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I live in PA and we recently completed a will. The lawyer who drafted our wills stated that my wife and I could witness each other's will. Because his office is small (two lawyers and a paralegal), there weren't enough witnesses to go around.

I searched on Google and it looks like PA doesn't require witnesses to a last will as long as the person signs at the end of the document? I assume he knows what he's doing since his practice does a lot of estate planning. Should I be worried that my wife and the lawyer signed as witnesses?

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Every state requires at least two witnesses to a will unless it is entirely written in your own handwriting. A lawyer as a witness is fine. A spouse as a witness is not ideal as she would be an interested party if there was a dispute over whether it was executed. It may not be prohibited, but I would never do that in my practice ever. I discontinued a will signing just last week because we only had a lawyer and a spouse and not other witnesses. I would be somewhat concerned.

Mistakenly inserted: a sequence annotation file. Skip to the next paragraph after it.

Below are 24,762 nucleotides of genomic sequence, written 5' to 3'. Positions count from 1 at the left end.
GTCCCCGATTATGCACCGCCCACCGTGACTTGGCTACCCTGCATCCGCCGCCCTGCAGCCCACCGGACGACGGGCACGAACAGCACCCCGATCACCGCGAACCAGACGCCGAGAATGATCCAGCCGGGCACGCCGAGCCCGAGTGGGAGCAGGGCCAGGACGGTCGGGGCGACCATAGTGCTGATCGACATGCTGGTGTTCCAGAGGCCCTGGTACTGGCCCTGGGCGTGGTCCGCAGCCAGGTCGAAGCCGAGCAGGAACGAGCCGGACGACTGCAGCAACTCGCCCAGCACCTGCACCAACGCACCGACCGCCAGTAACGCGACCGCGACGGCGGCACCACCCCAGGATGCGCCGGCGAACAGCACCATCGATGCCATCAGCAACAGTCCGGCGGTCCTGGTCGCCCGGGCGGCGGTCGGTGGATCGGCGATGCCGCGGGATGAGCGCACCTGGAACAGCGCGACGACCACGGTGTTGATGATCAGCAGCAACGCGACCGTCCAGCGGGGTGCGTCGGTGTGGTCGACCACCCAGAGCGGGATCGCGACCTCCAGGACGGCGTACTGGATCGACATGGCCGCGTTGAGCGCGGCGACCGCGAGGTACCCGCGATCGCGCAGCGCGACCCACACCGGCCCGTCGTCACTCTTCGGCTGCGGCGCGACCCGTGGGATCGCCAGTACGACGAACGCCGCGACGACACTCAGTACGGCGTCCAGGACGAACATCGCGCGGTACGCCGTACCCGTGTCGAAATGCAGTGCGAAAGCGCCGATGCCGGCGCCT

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  • This is where I was looking. legis.state.pa.us/cfdocs/legis/LI/… – luckytaxi Dec 1 '16 at 3:39
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    This website of a PA lawyer clarifies: paelderlaw.com/do-i-need-witnesses-to-my-will-in-pennsylvania While a witness at the time of signing for the will to actually be valid, this is not the best practice (and it might not be honored at all if you die in another state). And while a spouse may be allowed as a witness, there are lots of times when that is not the best practice if disputes arise. If there is no dispute at death, it may not turn out to be a problem, but it could be a problem at death if there is a will contest and the interested spouse has to testify. I wouldn't do it. – ohwilleke Dec 1 '16 at 3:57

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